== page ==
Part 2 of the I90 tour brings adventures at the Petrified Forest and The Wile Horse Monument! If you missed part one, click here!
The next stop on the route is the Petrified Forest! I don’t know about you, but I have lived in Seattle my entire life (give or take a couple years) and have never been there! Every time I drive to and from Eastern Washington I say I am going to stop but it never happens. Well, I finally went and it was worth every minute!
We did it backwards, we went to the forest first and then to the Visitors Center. I highly suggest starting at the Visitors Center just off the freeway at Vantage. There you can learn what petrified wood looks and feels like because you cannot touch the wood in the forest. There is a short video, cheesy but amazing, that tells a history of how the surrounding area was carved out, about the habitat, and what/who calls that area home. There is also a display of many different woods that have been petrified and what each species looks like once it’s been petrified.
Along with all of this is the amazing view of the Columbia River, the Vantage Bridge, and (hint, hint) the Wild Horse Monument. This is a great place to have lunch; there is a nice grass lawn, picnic tables, bathrooms, and even a place to buy bags of ice and soda. While you are there you may run into a heard of mountain goats that live in the area, I have heard from several people that they have seen the same family as I did. Once you leave, head up the hill to the “forest.” I have to say I was pretty underwhelmed with the actual forest, maybe it’s just my notion of what a forest is. You will take a one mile loop of the 2 dozen petrified stumps that have been found buried beneath the ground. The trees are surrounded by metal boxes and grates over the top as to preserve them, but for those of us who learn via touch, it makes it hard. Alas, it was still worth the stop to see the trees in their natural habitat along with the beautiful scenery up on the hills.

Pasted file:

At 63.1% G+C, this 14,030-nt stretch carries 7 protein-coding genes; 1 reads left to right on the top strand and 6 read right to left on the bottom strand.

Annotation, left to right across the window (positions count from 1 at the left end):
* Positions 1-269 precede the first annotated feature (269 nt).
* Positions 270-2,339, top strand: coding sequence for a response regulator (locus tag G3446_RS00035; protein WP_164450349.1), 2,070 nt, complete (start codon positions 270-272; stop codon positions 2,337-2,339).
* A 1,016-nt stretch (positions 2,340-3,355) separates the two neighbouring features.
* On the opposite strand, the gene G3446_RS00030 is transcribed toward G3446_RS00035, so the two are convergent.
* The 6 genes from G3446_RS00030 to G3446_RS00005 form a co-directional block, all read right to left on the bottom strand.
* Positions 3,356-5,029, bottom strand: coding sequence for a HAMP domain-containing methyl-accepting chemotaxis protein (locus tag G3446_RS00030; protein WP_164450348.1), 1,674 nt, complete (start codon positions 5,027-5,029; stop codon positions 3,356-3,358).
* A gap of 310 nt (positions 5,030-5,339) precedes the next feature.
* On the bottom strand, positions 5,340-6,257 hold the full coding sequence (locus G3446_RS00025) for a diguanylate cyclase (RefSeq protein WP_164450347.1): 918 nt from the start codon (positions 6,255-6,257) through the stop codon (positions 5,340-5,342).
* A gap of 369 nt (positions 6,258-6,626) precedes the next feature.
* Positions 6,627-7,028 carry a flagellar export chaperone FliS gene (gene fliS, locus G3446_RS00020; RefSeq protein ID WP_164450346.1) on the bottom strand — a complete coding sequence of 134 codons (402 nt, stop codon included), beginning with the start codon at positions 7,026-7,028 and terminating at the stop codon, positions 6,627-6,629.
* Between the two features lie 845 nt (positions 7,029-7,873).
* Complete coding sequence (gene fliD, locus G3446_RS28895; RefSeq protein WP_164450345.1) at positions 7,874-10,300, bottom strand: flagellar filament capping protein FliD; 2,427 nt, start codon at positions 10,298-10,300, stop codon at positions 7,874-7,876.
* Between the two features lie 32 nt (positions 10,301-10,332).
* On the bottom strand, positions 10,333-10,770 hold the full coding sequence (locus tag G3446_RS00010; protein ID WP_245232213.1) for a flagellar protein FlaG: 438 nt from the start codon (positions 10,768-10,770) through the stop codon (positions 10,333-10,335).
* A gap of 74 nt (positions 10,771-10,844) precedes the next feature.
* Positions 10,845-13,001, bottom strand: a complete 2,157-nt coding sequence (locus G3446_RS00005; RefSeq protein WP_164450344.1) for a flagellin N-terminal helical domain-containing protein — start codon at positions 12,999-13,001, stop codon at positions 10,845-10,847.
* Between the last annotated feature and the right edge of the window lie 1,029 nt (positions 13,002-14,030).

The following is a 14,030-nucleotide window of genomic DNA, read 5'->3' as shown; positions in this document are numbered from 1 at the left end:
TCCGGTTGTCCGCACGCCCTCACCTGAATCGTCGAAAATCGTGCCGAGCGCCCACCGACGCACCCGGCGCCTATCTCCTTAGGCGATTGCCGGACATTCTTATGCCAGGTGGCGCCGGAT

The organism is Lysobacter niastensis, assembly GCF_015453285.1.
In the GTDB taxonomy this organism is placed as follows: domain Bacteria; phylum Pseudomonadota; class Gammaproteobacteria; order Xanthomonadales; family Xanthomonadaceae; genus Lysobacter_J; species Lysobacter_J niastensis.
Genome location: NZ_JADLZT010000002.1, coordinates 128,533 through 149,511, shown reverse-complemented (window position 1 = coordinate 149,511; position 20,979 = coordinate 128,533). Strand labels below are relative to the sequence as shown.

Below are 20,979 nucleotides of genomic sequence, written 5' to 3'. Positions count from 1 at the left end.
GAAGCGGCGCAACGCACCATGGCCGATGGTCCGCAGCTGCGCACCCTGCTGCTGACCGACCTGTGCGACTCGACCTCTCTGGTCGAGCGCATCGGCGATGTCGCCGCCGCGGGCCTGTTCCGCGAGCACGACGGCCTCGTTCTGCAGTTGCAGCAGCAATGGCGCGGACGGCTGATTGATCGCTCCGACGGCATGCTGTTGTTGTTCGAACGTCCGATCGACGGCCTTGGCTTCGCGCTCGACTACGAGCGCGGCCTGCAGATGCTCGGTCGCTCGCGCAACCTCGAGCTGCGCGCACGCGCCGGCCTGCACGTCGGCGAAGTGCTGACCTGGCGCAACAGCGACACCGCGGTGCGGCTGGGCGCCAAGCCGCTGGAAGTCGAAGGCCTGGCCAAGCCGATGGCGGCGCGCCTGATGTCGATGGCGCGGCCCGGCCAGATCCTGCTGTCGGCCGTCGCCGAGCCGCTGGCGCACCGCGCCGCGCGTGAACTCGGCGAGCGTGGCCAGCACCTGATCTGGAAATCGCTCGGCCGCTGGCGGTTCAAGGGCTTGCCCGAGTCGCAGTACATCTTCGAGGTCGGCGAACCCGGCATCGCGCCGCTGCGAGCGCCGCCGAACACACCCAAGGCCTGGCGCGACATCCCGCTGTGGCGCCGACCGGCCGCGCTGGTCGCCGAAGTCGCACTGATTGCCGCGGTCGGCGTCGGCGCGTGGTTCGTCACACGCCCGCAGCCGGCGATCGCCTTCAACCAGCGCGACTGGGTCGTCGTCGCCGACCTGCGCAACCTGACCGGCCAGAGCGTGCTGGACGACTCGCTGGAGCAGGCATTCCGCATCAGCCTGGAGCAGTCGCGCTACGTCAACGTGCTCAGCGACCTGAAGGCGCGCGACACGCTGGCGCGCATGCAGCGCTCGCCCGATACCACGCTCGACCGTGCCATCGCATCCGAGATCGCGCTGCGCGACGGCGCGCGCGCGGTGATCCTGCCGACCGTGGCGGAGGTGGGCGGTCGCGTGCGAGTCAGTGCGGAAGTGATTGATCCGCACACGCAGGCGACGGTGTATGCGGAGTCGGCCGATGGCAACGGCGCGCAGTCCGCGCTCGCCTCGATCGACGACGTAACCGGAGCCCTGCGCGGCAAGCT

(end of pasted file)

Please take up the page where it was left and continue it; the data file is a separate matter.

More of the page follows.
From here you need to back track back to Vantage and cross the bridge over the mighty Columbia! Just east of the bridge sits the Wild Horse Monument. The monument is made from steel plates welded together by David Govedare, who is also famous for the Runners in Spokane on the waterfront and in Seattle’s Sculpture Park. The 15 ponies were put on that bluff in 1989 to help celebrate Washington’s Centennial celebration. There is a nice big parking lot but not much else (no bathrooms, make sure to go before hand)!
You can enjoy the views of the gorge, the Columbia, and the Petrified Forest to the west. To the east atop the bluff you can gaze at the ponies, or, you can hike the couple hundred yards up to the top. From there you get an up close view of the ponies and how big they really are, you also get an amazing 360 degree view. It is really unfortunate that so many people have signed their names on this piece of art, but it can lead to great conversations with your kids about respect, not only the art but the wild life and nature around them. I saw many kids going up and down this steep trail but there was a lot of loose gravel, make sure you are wearing appropriate shoes.
After spending the day hiking, running, and maybe even learning something, everyone will be ready for the trek home. From here it is very easy to hop back onto I-90 west for the 2 hour drive back to Seattle. Not feeling like driving home? There are dozens of camp-grounds in the area and you are bound to come across one that suits your needs!
A couple of things you may want to bring with you. First, don’t forget your Discover Pass, you will need it at the Petrified Forest. Also, bring plenty of water and a sack lunch, there are ample places to stop and have lunch. Consider bringing a kite, there is always a nice breeze through Central Washington. Lastly, do not forget the sunscreen like I did, as evidenced by the photo below.